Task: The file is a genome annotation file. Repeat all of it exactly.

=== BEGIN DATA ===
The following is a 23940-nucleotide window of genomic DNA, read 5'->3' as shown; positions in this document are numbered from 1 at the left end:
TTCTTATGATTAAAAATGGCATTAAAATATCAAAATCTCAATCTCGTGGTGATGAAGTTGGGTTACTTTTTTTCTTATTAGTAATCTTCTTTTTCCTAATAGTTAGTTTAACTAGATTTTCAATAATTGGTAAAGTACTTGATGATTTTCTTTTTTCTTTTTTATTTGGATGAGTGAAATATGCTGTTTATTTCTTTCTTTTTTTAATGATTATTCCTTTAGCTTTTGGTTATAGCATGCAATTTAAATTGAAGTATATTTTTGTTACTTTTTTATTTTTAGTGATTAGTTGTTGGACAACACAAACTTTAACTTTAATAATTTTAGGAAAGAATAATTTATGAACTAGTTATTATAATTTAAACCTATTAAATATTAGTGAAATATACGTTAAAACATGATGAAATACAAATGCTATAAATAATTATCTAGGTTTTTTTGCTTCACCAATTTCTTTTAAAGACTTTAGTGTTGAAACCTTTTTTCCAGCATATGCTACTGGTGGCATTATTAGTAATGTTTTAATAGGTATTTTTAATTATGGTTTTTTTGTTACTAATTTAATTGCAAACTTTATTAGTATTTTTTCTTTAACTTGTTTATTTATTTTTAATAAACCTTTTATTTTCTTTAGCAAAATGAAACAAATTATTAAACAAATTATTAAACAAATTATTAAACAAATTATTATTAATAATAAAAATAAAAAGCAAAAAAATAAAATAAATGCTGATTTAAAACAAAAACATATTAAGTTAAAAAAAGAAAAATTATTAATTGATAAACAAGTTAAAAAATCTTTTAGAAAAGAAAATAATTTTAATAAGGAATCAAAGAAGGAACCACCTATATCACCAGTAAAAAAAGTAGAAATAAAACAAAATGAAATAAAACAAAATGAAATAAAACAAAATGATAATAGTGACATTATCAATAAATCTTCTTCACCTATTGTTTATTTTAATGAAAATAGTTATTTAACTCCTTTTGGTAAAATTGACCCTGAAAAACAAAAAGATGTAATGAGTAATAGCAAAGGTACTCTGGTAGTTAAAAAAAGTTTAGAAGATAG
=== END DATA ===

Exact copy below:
The following is a 23940-nucleotide window of genomic DNA, read 5'->3' as shown; positions in this document are numbered from 1 at the left end:
TTCTTATGATTAAAAATGGCATTAAAATATCAAAATCTCAATCTCGTGGTGATGAAGTTGGGTTACTTTTTTTCTTATTAGTAATCTTCTTTTTCCTAATAGTTAGTTTAACTAGATTTTCAATAATTGGTAAAGTACTTGATGATTTTCTTTTTTCTTTTTTATTTGGATGAGTGAAATATGCTGTTTATTTCTTTCTTTTTTTAATGATTATTCCTTTAGCTTTTGGTTATAGCATGCAATTTAAATTGAAGTATATTTTTGTTACTTTTTTATTTTTAGTGATTAGTTGTTGGACAACACAAACTTTAACTTTAATAATTTTAGGAAAGAATAATTTATGAACTAGTTATTATAATTTAAACCTATTAAATATTAGTGAAATATACGTTAAAACATGATGAAATACAAATGCTATAAATAATTATCTAGGTTTTTTTGCTTCACCAATTTCTTTTAAAGACTTTAGTGTTGAAACCTTTTTTCCAGCATATGCTACTGGTGGCATTATTAGTAATGTTTTAATAGGTATTTTTAATTATGGTTTTTTTGTTACTAATTTAATTGCAAACTTTATTAGTATTTTTTCTTTAACTTGTTTATTTATTTTTAATAAACCTTTTATTTTCTTTAGCAAAATGAAACAAATTATTAAACAAATTATTAAACAAATTATTAAACAAATTATTATTAATAATAAAAATAAAAAGCAAAAAAATAAAATAAATGCTGATTTAAAACAAAAACATATTAAGTTAAAAAAAGAAAAATTATTAATTGATAAACAAGTTAAAAAATCTTTTAGAAAAGAAAATAATTTTAATAAGGAATCAAAGAAGGAACCACCTATATCACCAGTAAAAAAAGTAGAAATAAAACAAAATGAAATAAAACAAAATGAAATAAAACAAAATGATAATAGTGACATTATCAATAAATCTTCTTCACCTATTGTTTATTTTAATGAAAATAGTTATTTAACTCCTTTTGGTAAAATTGACCCTGAAAAACAAAAAGATGTAATGAGTAATAGCAAAGGTACTCTGGTAGTTAAAAAAAGTTTAGAAGATAG